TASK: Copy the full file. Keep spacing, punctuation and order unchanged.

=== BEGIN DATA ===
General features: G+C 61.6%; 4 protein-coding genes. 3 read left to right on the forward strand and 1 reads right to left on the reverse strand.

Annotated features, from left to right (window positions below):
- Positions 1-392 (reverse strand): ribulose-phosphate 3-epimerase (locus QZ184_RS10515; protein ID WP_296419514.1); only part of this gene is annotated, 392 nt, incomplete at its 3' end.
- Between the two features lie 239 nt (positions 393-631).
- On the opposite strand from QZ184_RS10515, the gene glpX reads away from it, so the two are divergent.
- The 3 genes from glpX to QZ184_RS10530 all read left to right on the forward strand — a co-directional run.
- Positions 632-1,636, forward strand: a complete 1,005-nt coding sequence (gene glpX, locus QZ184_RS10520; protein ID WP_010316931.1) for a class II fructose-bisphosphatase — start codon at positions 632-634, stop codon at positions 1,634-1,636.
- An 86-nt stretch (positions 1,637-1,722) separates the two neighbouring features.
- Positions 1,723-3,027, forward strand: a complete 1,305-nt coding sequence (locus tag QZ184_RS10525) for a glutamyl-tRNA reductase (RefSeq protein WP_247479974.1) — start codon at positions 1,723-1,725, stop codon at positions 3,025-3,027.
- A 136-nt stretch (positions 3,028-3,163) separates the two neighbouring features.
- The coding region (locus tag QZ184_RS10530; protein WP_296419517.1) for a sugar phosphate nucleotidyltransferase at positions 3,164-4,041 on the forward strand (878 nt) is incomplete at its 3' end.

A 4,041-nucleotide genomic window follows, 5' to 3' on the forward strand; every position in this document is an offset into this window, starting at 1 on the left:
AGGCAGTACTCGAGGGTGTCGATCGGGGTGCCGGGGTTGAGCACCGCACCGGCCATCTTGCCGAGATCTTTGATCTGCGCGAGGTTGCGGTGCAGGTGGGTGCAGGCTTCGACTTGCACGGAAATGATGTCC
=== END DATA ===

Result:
General features: G+C 61.6%; 4 protein-coding genes. 3 read left to right on the forward strand and 1 reads right to left on the reverse strand.

Annotated features, from left to right (window positions below):
- Positions 1-392 (reverse strand): ribulose-phosphate 3-epimerase (locus QZ184_RS10515; protein ID WP_296419514.1); only part of this gene is annotated, 392 nt, incomplete at its 3' end.
- Between the two features lie 239 nt (positions 393-631).
- On the opposite strand from QZ184_RS10515, the gene glpX reads away from it, so the two are divergent.
- The 3 genes from glpX to QZ184_RS10530 all read left to right on the forward strand — a co-directional run.
- Positions 632-1,636, forward strand: a complete 1,005-nt coding sequence (gene glpX, locus QZ184_RS10520; protein ID WP_010316931.1) for a class II fructose-bisphosphatase — start codon at positions 632-634, stop codon at positions 1,634-1,636.
- An 86-nt stretch (positions 1,637-1,722) separates the two neighbouring features.
- Positions 1,723-3,027, forward strand: a complete 1,305-nt coding sequence (locus tag QZ184_RS10525) for a glutamyl-tRNA reductase (RefSeq protein WP_247479974.1) — start codon at positions 1,723-1,725, stop codon at positions 3,025-3,027.
- A 136-nt stretch (positions 3,028-3,163) separates the two neighbouring features.
- The coding region (locus tag QZ184_RS10530; protein WP_296419517.1) for a sugar phosphate nucleotidyltransferase at positions 3,164-4,041 on the forward strand (878 nt) is incomplete at its 3' end.

A 4,041-nucleotide genomic window follows, 5' to 3' on the forward strand; every position in this document is an offset into this window, starting at 1 on the left:
AGGCAGTACTCGAGGGTGTCGATCGGGGTGCCGGGGTTGAGCACCGCACCGGCCATCTTGCCGAGATCTTTGATCTGCGCGAGGTTGCGGTGCAGGTGGGTGCAGGCTTCGACTTGCACGGAAATGATGTCC